Like many facets of life, post-retirement has its highs and lows. One minute you’re bursting with energy and a ‘come-what-may’ attitude to take on the world, to paint the town red. The next, you are unable to handle the day and staying in bed seemingly the safer option. Transitioning into retirement can be difficult and overwhelming with the sudden amount of free time in your hands but if you resolve to take charge of it, you will have an easier time navigating its’ waters. Here are 5 tips on how you can find your ideal retirement lifestyle:
Take life by the reigns, set significant goals.
A full life is made of significant events and experiences. One of the most anticipated benefits of retirement is the freedom from never having to work again. Set goals that encourage you to move towards doing something positive and impactful, not merely being stress free. At the age of 71, Sir Ranulph Fiennes (cousin to actor Ralph Fiennes) finished a 6 day 256-km marathon through the Moroccan desert after surviving two heart attacks and a double bypass operation. He has made polar expeditions and travelled the world by its polar axis, financed by funds he earned from lectures about his expeditions. Like Sir Ranulph, you need to picture what you want your retirement to look like and go full steam ahead.
Visualise, pursue and expand your horizons.
Continually challenging yourself would inspire you to focus on living a healthy lifestyle and not just be there for the entertainment value. Since you’ve also developed skills from pre-retirement, you can use it to nurture your new interests. Take a page of Toni Innauer’s book. A former Olympic gold medallist ski-jumper, Toni Innauer was forced to retire after a serious injury. Building on talents he had previously nurtured, he took up studying psychology and sport science. Today he is a hugely successful ski-jumping trainer and is now a respected public voice in the sport.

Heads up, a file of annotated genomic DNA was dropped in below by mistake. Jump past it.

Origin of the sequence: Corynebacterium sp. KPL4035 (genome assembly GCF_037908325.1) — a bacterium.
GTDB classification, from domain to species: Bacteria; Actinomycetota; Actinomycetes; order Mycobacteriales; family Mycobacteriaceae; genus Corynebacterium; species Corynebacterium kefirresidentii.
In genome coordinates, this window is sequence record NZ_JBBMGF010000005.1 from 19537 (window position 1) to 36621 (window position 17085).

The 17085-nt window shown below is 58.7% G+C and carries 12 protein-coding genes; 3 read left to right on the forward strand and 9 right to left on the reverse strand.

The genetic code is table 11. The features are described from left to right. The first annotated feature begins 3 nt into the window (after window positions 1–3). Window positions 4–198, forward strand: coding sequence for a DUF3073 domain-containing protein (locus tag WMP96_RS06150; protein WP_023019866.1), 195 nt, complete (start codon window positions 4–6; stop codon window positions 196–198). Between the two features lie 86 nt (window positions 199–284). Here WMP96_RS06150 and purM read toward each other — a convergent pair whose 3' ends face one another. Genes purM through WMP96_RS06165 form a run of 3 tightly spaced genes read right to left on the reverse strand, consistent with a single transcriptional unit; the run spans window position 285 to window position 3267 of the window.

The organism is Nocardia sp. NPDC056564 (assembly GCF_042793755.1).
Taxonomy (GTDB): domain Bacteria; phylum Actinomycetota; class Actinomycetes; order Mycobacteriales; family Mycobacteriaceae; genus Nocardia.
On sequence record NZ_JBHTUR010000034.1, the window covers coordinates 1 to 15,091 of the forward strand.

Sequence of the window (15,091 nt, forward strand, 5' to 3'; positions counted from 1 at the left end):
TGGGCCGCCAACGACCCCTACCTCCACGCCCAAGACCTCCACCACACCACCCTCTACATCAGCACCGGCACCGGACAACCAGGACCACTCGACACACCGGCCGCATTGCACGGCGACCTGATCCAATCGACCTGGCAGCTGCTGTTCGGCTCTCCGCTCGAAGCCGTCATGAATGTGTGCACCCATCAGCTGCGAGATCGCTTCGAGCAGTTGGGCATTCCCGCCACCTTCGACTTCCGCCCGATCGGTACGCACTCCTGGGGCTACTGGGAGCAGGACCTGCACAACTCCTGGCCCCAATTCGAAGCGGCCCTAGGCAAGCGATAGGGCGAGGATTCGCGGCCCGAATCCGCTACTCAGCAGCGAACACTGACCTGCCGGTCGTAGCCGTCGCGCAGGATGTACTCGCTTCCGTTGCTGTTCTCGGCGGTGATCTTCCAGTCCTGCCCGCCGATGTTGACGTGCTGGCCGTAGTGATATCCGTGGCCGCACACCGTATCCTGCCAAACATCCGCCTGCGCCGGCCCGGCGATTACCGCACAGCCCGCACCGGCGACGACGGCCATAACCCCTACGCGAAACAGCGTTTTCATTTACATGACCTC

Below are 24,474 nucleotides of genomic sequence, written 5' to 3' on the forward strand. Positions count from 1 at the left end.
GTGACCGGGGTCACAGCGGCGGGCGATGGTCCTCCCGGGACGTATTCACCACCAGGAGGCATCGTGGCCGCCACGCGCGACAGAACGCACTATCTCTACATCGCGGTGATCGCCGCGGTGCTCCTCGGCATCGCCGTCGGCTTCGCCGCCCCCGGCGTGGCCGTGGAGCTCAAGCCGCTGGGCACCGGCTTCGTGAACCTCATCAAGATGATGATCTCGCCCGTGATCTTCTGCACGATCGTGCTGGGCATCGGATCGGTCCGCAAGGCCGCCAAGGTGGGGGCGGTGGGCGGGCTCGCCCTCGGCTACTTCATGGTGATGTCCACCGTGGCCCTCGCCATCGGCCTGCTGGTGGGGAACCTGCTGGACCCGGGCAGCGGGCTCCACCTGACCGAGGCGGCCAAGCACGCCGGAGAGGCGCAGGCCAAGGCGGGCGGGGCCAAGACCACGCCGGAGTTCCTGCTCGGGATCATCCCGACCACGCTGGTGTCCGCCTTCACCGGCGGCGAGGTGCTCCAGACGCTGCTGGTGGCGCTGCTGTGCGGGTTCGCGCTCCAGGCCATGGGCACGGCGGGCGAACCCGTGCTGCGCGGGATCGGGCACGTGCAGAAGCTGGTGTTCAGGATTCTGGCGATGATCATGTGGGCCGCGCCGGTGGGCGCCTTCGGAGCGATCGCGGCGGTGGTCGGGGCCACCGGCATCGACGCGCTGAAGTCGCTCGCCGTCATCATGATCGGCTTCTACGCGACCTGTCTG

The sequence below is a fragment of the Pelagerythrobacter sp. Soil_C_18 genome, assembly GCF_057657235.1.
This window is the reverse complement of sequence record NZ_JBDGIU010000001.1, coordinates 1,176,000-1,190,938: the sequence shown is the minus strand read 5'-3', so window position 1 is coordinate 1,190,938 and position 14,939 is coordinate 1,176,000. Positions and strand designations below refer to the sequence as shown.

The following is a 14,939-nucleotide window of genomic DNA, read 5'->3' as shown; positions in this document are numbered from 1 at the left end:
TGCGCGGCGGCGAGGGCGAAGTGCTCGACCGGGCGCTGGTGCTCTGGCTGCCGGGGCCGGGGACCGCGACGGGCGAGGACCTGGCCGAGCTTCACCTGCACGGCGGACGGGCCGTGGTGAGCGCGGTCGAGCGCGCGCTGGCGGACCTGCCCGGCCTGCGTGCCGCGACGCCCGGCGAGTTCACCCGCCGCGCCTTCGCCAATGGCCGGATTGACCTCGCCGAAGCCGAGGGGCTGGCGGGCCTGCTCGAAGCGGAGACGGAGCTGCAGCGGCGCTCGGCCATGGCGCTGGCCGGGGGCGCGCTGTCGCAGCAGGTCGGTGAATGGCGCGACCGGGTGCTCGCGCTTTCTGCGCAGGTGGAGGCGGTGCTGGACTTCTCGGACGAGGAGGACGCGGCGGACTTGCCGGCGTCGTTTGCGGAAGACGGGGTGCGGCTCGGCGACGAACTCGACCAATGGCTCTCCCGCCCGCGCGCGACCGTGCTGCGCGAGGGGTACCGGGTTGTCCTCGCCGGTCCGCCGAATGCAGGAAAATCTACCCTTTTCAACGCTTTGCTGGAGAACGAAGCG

Be patient; accept that there is a transition period.
Prior to retirement, you spent the majority of your time dedicated to your career and now that time is solely yours. Don’t be surprised or harsh on yourself if you have no idea what exactly to do initially. Reaching the stage where your time is fully optimised will take some trial and error before you arrive at the right cocktail of leisure-yet-purposeful activities. You don’t need to rush; progress into retirement at a comfortable pace and eventually you should be able to find your place in your new role.
Do it to enjoy it. Love what you do.
The urge to splurge your time can be tempting, especially during early retirement. But don’t make the mistake of overcommitting yourself before you have a chance to become familiar with your new lifestyle. You live only once and there are no second chances, so pursue your passions and savour it.
Just because you are retired it doesn’t automatically mean you are the available babysitting service. If quality time with your grandchildren is what you want, good for you. Remember the purpose is to enjoy the experience.
Money can’t buy you love, but just about everything else.
Research states that people generally experience happiness later in life but if you want to ensure that state of mind, you should look into something that generates a reliable stream of income to replenish spent finances during retirement. A time will come where ageing is a constant companion and little things you used to do become a little more challenging. Nothing can damage happiness like a lack of funds to pay the mounting healthcare bills.
Retirement will have its ebbs and flows but how we choose to cope is up to us. With the right attitude and a little gusto; you can overcome the rough spots and steer your retirement towards the beginning of wonderful things to be.
Aged Care Group (ACG), an organisation engaged in the business of elevating and providing aged care services. Our vision is to innovate and transform the perception of ageing in Malaysia. For more information visit us at www.agedcare.com.my or contact us at 03 – 2142 1666.
Source: Smart Investor | February 2016 | Issue 310